The following are the remarks by Andrei Ritsky to the December 10 rally, “For a Mass Movement of Students and Youth to Stop the War in Ukraine!” organized by the International Youth and Students for Social Equality.
Ritsky is a representative of the Young Guard of Bolshevik-Leninists in Russia. For more information on joining the IYSSE, visit iysse.com.
Today’s anti-war event takes place in the context of a serious socio-economic crisis of the world capitalist system, highlighting the transitory nature of capitalist society.
The crisis is a manifestation of old contradictions, above all, of two fundamental contradictions: 1) between the social character of production and private-capitalist appropriation; and 2) between a globalized economy and the division of the world into nation-states.
The harmonious development of mankind and its productive forces is impossible within the framework of the capitalist mode of production. By its irrational character, this system proves the necessity of overthrowing it.
The current crisis is not only heir to the past crises of the 20th century, which caused two world wars and other social disasters, but also harbors the threat of a new world war.
The main driving force of a future world war is American imperialism. Its policies provoked the bourgeois Putin regime into a reactionary invasion of Ukraine.
The war begun by Putin’s invasion of Ukraine on February 24 is only an intermediate stage in the escalation of a world war that will affect every country no matter where it is located.
The crisis facing global finance capital, especially American and European finance capital, is pushing it toward a new war to redivide the world in order to restore capitalist equilibrium and thereby preserve the capitalist order.
No matter how much Putin’s capitalist regime tries to play on the feelings of the Russian people about the Second World War, which is called the Great Patriotic War in Russia, it cannot forever obscure the obvious contradictions between the class nature of the Soviet Union and the Russian Federation.
The Soviet Union was the product of one of the greatest events in history, the October Revolution of 1917, which gave birth to the first workers’ state.
The historical circumstances were such that the first country in which the proletariat was able to take power was backward Russia, populated mostly by illiterate peasants.
However, the same causes that forced the Russian proletariat to take power before the proletariat of the advanced countries also contributed to the national reaction of the Stalinist bureaucracy to the international program of the October Revolution that Lenin, Trotsky and the Bolsheviks fought for.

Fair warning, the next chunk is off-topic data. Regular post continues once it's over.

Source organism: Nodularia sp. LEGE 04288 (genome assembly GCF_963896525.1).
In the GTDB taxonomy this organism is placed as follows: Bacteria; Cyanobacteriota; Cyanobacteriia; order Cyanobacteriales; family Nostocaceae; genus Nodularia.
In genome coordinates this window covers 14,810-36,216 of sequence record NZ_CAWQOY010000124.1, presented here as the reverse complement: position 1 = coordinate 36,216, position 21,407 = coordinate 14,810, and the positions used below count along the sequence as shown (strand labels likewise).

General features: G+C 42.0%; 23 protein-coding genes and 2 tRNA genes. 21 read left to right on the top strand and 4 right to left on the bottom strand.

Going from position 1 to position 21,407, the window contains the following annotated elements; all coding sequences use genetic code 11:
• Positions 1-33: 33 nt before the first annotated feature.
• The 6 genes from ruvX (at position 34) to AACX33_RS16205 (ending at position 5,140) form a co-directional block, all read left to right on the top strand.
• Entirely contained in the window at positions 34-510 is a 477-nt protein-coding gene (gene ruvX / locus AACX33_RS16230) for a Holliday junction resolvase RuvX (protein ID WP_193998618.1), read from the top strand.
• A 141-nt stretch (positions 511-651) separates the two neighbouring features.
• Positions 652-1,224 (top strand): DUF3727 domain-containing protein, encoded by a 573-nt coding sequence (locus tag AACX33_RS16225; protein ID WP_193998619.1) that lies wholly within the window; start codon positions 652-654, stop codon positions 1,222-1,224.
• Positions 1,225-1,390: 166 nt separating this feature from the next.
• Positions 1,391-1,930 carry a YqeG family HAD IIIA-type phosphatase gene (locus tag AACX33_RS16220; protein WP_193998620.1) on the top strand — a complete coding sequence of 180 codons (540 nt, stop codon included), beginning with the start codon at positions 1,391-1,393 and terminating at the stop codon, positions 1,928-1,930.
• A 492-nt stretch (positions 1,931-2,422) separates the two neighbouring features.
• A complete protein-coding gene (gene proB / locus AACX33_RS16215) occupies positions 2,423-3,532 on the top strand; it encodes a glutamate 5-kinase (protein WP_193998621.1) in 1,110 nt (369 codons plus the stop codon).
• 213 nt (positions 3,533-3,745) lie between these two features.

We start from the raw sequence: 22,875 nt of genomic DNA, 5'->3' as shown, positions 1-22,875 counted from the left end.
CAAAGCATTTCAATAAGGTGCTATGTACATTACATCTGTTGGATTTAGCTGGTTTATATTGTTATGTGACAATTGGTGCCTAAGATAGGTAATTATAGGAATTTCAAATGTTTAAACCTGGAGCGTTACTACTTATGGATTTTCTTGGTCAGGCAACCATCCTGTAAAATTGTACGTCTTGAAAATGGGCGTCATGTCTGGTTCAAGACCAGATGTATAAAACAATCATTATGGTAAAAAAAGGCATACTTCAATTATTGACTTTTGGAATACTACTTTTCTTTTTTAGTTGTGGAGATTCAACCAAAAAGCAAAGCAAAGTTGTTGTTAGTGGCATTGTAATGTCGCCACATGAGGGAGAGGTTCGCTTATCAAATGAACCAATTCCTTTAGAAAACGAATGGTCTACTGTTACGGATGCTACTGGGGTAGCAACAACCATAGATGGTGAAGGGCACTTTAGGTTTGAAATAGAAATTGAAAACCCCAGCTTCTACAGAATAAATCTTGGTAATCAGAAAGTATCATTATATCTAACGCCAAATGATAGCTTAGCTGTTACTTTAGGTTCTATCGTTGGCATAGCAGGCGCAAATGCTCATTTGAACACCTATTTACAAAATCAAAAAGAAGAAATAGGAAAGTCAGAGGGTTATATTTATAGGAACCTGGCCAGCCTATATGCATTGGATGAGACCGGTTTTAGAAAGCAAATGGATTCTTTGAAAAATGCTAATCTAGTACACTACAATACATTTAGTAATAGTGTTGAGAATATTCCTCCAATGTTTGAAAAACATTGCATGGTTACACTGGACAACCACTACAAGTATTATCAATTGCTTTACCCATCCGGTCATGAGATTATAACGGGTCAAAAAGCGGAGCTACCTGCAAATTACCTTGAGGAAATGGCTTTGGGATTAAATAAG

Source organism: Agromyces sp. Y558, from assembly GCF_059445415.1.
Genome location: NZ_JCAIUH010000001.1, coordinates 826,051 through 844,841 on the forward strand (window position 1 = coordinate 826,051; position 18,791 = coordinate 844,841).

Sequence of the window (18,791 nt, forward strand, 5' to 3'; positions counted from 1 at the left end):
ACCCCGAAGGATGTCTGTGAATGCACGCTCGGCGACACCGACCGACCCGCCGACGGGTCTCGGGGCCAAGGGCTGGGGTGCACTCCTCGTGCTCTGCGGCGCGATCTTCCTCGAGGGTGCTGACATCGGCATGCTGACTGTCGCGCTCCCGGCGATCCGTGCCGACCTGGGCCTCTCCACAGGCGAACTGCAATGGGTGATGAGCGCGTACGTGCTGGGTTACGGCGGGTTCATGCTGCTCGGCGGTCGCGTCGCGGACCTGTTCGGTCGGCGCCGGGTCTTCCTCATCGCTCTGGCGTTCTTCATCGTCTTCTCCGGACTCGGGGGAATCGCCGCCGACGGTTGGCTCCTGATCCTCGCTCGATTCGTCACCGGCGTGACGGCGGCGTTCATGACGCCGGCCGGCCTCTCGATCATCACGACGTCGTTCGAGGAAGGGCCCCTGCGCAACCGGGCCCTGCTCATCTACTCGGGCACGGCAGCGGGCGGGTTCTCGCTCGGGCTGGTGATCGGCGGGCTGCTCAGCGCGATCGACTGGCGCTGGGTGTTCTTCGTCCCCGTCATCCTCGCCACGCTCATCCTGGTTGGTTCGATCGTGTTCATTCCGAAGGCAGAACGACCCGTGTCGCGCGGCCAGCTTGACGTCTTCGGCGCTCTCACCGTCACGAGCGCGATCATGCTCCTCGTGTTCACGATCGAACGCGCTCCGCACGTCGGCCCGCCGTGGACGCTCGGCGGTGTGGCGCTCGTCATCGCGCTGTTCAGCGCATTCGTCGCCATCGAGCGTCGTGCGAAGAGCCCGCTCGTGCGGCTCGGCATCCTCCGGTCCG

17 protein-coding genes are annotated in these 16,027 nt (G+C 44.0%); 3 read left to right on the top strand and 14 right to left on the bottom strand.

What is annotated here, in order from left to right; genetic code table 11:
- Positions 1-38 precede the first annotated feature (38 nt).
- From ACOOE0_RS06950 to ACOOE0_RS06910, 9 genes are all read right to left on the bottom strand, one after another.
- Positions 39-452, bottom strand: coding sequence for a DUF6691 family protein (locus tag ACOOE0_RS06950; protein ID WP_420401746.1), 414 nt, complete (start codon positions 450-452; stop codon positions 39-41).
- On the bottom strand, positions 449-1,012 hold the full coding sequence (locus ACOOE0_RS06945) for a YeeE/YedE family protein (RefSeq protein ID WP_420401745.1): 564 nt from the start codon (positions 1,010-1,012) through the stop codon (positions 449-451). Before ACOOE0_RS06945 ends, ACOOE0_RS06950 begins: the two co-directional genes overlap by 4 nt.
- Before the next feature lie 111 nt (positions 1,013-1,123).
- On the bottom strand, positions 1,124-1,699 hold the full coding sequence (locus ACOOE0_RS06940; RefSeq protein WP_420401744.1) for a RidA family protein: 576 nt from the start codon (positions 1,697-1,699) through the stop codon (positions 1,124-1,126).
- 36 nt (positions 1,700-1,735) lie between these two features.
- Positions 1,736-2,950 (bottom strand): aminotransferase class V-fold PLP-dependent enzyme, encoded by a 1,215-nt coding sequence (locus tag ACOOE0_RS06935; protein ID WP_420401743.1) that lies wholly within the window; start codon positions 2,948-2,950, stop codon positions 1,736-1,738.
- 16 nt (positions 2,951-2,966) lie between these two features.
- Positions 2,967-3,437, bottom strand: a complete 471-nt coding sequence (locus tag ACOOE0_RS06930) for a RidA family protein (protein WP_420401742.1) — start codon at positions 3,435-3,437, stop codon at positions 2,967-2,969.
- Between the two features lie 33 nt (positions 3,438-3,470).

This led to the degeneration of the Soviet Union and the emergence of a privileged bureaucracy, hostile to the international interests of the October Revolution.
The contradictory and transitional position of the Soviet Union was expressed in the formula advanced by Leon Trotsky: either the bureaucrat will devour the workers’ state, or the worker will overthrow the bureaucrat.
The subsequent development of the Soviet Union confirmed Trotsky’s formulation in the negative. By the mid-1980s, the bureaucracy decided on “perestroika” and paved the way for the restoration of capitalism in the Soviet Union. Russia and Ukraine became two of its 15 products.
The newly minted Russian bourgeoisie believed that it would be able to integrate into the global financial system while maintaining a benevolent relationship with the imperialist predators.
This naivety has been destroyed by the policies of Western imperialism, which is moving toward an escalation of war because of a domestic crisis that itself is a manifestation of the fundamental international crisis of capitalism.
The Putin regime has no means to stop this escalation. It only cares about preserving the privileged position of the Russian bourgeoisie in a country rich in raw materials.
All its dreams of a “multipolar world” are utopian fantasies of a class at the tail end of history. The Russian bourgeoisie entered the stage of dying capitalism too late.
As for the Ukrainian oligarchy, its demagogic rhetoric about the struggle for “democracy” and “a European way of development” is a vile deception of the working masses.
The policy of Ukrainian capital, which is under the boot of Western imperialism, is incapable of solving all the most important problems of Ukrainian society.
The Ukrainian masses are faced with a very heavy historical burden. They are trapped between two fires: Western imperialism and Putin’s national chauvinism.
While sincerely sympathizing with the current situation of the Ukrainian and Russian working masses, we urge them to rethink the events taking place in their territory.
Understanding the socioeconomic and historical reasons for the current situation will help the Russian and Ukrainian working class to realize the full importance of the struggle for internationalism, overcoming all national, religious, and ethnic obstacles.